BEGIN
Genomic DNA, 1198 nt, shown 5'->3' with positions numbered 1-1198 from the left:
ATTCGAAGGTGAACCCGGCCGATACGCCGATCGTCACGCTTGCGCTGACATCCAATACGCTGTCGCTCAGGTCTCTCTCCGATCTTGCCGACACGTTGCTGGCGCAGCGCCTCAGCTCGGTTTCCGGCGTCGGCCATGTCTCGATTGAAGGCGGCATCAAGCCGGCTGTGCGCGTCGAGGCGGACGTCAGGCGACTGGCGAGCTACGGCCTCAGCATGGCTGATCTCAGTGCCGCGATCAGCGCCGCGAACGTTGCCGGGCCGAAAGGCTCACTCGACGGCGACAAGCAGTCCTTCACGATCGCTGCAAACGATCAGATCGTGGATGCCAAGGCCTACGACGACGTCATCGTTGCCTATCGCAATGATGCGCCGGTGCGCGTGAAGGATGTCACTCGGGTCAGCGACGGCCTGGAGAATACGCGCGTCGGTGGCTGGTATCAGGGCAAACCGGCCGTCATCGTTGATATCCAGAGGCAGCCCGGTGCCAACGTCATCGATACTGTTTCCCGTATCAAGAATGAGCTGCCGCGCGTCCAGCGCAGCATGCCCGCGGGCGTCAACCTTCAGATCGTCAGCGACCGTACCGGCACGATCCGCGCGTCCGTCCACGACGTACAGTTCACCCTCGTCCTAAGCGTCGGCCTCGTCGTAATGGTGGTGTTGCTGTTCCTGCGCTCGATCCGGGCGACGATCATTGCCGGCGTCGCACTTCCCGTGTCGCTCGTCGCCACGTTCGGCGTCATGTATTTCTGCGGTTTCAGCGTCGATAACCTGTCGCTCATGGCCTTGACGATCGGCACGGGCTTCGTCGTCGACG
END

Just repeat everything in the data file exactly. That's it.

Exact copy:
Genomic DNA, 1198 nt, shown 5'->3' with positions numbered 1-1198 from the left:
ATTCGAAGGTGAACCCGGCCGATACGCCGATCGTCACGCTTGCGCTGACATCCAATACGCTGTCGCTCAGGTCTCTCTCCGATCTTGCCGACACGTTGCTGGCGCAGCGCCTCAGCTCGGTTTCCGGCGTCGGCCATGTCTCGATTGAAGGCGGCATCAAGCCGGCTGTGCGCGTCGAGGCGGACGTCAGGCGACTGGCGAGCTACGGCCTCAGCATGGCTGATCTCAGTGCCGCGATCAGCGCCGCGAACGTTGCCGGGCCGAAAGGCTCACTCGACGGCGACAAGCAGTCCTTCACGATCGCTGCAAACGATCAGATCGTGGATGCCAAGGCCTACGACGACGTCATCGTTGCCTATCGCAATGATGCGCCGGTGCGCGTGAAGGATGTCACTCGGGTCAGCGACGGCCTGGAGAATACGCGCGTCGGTGGCTGGTATCAGGGCAAACCGGCCGTCATCGTTGATATCCAGAGGCAGCCCGGTGCCAACGTCATCGATACTGTTTCCCGTATCAAGAATGAGCTGCCGCGCGTCCAGCGCAGCATGCCCGCGGGCGTCAACCTTCAGATCGTCAGCGACCGTACCGGCACGATCCGCGCGTCCGTCCACGACGTACAGTTCACCCTCGTCCTAAGCGTCGGCCTCGTCGTAATGGTGGTGTTGCTGTTCCTGCGCTCGATCCGGGCGACGATCATTGCCGGCGTCGCACTTCCCGTGTCGCTCGTCGCCACGTTCGGCGTCATGTATTTCTGCGGTTTCAGCGTCGATAACCTGTCGCTCATGGCCTTGACGATCGGCACGGGCTTCGTCGTCGACG